Arthur C. Brooks in City Journal
Rising inequality makes for good political fodder. “When I graduated from college, the average corporate CEO made 20 times what the average worker did. Today, it’s nearly 400 times,” said Virginia senator James Webb in his response to President Bush’s State of the Union address this year. “In other words, it takes the average worker more than a year to make the money his or her boss makes in one day.” Former North Carolina senator John Edwards, who sought the Democratic presidential nomination in 2004 and is seeking it again in 2008, based his first campaign almost entirely on the contention that we are “two Americas, not one: one America that does the work, another America that reaps the reward.”
Edwards is one of a group of liberal politicians, policymakers, and social activists who want to reduce economic inequality through greater taxation and redistribution of wealth. And their plan draws inspiration from a particular academic theory: that inequality is socially destructive because it makes people miserable. As a scholar working in the field of public policy, I have long witnessed hand-wringing about the alleged connection between inequality and unhappiness. What first made me doubt this prevailing view was not some new scholarly study but rather that when I questioned actual human beings about it, few expressed any shock and outrage at the enormous wealth of software moguls and CEOs. On the contrary, they tended to hope that their kids might become the next Bill Gates.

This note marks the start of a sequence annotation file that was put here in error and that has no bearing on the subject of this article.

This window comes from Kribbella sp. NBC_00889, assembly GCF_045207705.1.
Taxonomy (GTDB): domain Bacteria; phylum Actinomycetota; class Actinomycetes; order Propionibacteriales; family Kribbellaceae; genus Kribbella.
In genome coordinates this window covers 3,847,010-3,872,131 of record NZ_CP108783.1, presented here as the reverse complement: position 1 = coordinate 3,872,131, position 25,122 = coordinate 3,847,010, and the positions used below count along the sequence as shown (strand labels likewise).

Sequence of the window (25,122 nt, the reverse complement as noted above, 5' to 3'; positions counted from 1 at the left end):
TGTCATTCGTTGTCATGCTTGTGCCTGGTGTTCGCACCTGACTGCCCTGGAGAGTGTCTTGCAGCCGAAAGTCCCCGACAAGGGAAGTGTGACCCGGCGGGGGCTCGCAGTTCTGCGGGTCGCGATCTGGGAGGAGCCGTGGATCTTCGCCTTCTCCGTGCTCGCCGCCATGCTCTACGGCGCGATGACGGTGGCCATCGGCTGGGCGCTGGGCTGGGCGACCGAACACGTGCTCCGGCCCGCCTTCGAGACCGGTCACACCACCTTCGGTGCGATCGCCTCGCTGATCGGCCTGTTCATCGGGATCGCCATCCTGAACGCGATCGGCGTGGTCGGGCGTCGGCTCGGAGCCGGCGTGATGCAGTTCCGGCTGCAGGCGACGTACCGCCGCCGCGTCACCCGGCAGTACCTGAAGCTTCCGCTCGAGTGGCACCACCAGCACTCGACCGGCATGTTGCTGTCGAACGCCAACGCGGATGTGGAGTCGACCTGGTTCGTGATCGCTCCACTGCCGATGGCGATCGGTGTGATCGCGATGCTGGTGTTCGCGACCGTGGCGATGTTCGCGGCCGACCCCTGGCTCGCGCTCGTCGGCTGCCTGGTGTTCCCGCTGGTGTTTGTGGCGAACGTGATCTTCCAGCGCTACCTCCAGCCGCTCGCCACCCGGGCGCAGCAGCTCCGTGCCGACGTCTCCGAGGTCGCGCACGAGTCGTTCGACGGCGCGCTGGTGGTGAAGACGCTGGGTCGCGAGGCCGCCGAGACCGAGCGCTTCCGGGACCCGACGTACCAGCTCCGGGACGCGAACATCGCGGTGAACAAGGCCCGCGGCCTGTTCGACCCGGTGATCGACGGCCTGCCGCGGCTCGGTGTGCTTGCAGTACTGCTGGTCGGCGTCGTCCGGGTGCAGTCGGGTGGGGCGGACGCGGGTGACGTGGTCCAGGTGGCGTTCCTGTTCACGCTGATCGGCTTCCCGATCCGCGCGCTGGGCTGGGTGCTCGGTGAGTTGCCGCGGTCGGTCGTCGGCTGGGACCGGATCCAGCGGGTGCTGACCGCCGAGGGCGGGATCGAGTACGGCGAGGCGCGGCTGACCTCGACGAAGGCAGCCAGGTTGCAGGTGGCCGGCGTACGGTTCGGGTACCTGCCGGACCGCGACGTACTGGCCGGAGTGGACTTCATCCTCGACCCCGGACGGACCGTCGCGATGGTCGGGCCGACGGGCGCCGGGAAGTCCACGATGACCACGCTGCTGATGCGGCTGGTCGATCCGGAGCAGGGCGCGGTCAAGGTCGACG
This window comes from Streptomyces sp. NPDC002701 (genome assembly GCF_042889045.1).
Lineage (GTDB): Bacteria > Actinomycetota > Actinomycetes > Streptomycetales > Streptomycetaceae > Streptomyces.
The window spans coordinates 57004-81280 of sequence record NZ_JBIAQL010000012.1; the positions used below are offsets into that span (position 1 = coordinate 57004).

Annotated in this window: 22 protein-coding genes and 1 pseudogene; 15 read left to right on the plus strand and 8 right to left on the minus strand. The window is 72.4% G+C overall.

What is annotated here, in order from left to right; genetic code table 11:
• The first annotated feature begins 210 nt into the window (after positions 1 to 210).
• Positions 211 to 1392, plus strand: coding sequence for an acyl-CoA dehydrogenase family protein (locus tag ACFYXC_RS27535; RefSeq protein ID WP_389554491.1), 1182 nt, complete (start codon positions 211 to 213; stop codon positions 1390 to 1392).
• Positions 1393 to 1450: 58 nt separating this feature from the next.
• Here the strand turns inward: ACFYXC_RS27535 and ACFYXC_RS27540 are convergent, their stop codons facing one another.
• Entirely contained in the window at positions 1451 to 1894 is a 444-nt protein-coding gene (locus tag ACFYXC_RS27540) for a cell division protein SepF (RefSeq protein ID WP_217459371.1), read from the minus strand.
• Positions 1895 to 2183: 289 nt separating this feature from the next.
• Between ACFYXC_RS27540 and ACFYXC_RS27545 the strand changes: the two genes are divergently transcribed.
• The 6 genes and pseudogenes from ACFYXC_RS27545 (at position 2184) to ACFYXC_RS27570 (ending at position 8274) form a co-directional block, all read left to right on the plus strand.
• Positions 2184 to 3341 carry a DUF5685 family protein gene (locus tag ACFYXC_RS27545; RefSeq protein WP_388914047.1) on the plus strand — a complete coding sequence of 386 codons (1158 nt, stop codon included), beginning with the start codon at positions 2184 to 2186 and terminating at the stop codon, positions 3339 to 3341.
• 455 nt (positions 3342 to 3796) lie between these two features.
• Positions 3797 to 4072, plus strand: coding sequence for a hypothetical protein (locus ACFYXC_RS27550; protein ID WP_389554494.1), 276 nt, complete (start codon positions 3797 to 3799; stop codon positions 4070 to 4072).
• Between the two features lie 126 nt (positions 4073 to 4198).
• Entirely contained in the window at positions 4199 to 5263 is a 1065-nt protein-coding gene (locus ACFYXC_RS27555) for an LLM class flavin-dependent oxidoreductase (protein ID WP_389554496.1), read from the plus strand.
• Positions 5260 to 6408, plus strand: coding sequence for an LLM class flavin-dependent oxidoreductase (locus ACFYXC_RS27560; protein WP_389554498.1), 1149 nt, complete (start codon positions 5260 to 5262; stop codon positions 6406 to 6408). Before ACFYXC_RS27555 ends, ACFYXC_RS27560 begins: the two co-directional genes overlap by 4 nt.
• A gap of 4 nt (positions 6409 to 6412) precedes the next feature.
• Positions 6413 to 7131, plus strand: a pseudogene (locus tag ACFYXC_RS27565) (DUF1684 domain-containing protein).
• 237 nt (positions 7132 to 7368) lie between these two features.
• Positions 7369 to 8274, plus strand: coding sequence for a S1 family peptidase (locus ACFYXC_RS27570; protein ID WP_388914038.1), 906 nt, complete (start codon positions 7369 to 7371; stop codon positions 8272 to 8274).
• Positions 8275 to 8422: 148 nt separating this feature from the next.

Were these people somehow unrepresentative of America? Or was the academic consensus wrong? I set out to discover which it was. What I found was that economic inequality doesn’t frustrate Americans at all. It is, rather, the perceived lack of economic opportunity that makes us unhappy. To focus our policies on inequality, instead of opportunity, is to make a grave error—one that will worsen the very problem we seek to solve and make us generally unhappier to boot.